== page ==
Wednesday, February 17, 2010

The greenish Olympics

Posted By on Wed, Feb 17, 2010 at 10:44 AM

Are they the greenest Olympics ever, or what? Some say, "Or what."

From's Jonathan Hiskes, a simple solution for a greener Olympic experience:

For all the efforts to minimize the impact of the Olympics, one big solution never gets taken seriously. So much of the environmental and financial cost of the games comes from cities trying to build facilities that suit both a massive, two-week influx of athletes and spectators and also the long-term needs of locals. So you get things like Montreal’s Olympic Stadium, built for the 1976 summer games and not paid off in full until 2006. Or the “spookily quiet, deserted” Olympic village Tom Philpott saw in Turin, Italy, two years after the games there.

The solution: Hold the Olympics in the same location every time, one spot for the summer games and one for the winter. Since the greatest concentration of athletes comes from Europe, putting the summer games in, say, Athens and the winter games somewhere in the Alps would minimize jet travel, which accounts for fully half the carbon impact of the Vancouver games.

From E-Magazine's Brita Belli, a little angst:

With such worldwide attention and grand-scale showmanship, it seems almost inappropriate to calculate the emissions and “sustainability” of the Vancouver Olympics. Each Olympics aims to be the greenest, and Vancouver is no different. As E wrote in a recent feature "Are the Games Really Green?" there‘s a certain amount of greenhouse gas emissions—specifically 330,000 tons along with ecosystem and habitat damage—associated with creating and hosting the Games that’s just inevitable. When organizers do build arenas, tracks and buildings, they aim to set a green example. That includes the highly efficient Olympic Village in Vancouver, the temporary home for more than 2,000 skiers, snowboarders, figure skaters, curlers and other competitors, that has been called one of the “greenest neighborhoods in north America” by organizers and the National Resources Defense Council. When the Games have ended, the mini-city’s buildings will be turned into mixed-income housing, and aim for Gold LEED (Leadership in Energy and Environmental Design) certification. A 64-unit building called Southeast False Creek that will later become senior housing is actually net zero—meaning it produces as much energy as it consumes.

But the Olympics are polarizing, and draw the ire of activists who see the Games as wasteful, destructive and out of step with their own agendas. Figure skater Johnny Weir—who wore a fur-trimmed outfit during the Nationals—decided to stay in the Olympic Village instead of a hotel as a result of what he describes as threatening harassment from anti-fur activists.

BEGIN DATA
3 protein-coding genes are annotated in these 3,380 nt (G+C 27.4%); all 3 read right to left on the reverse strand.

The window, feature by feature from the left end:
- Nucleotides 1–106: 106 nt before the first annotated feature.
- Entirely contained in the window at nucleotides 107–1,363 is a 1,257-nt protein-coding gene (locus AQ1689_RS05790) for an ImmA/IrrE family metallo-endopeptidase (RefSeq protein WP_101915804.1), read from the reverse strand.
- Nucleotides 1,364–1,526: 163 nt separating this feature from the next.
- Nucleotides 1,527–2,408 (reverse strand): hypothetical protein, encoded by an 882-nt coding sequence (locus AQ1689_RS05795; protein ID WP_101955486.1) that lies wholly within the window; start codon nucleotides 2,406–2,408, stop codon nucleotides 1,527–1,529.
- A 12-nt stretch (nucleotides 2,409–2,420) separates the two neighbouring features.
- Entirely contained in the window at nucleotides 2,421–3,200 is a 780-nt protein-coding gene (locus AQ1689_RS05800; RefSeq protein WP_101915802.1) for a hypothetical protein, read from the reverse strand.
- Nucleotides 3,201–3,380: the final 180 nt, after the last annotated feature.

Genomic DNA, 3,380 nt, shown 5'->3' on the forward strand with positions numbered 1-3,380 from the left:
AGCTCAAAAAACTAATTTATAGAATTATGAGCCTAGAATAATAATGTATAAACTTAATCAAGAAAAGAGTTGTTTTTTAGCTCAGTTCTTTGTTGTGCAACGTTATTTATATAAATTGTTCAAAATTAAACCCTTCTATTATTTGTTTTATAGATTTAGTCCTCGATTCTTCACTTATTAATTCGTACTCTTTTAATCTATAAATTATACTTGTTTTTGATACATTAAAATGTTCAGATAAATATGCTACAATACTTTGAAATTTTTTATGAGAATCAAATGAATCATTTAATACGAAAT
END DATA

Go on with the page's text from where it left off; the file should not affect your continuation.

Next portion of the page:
And now Friends of the Earth is using the Olympics to generate attention to tar sands exploitation in Canada. The group is particularly concerned that several oil companies involved in strip mining operations are also Olympic sponsors.

Green Daily writer Cat Lincoln's just happy things are getting better:

Whenever you bring together a big group of eating, drinking, trash-making humans, the green clique starts to get concerned about the environmental impact of the event.

In terms of architectural green-ness, Vancouver is pretty impressive. The Olympic Village is being built to the LEED Gold standard and they will have a LEED Platinum Community Centre. The speedskating oval is built from pine beetle damaged wood. But as Treehugger reported, some folks are disappointed because these uber-green buildings are too utilitarian. In short, they're ugly.


Aesthetics aside, official Olympics beverage sponsor, Coca Cola, is shooting for a carbon neutral Olympics. They introduced bottles made from 30 percent plant-based materials, and they're using hybrids for delivery.

Watching the green progress from two years ago gives the games an interesting added dimension for us Greeniacs at home, who worry about how many energy bar wrappers and plastic water bottles are going to wind up in the trash. This year, it sounds like that number is going to be closer to zero than every before. Now that's a reason to cheer!

See one of the sustainable innovations inVancouver's Olympic village for yourself:

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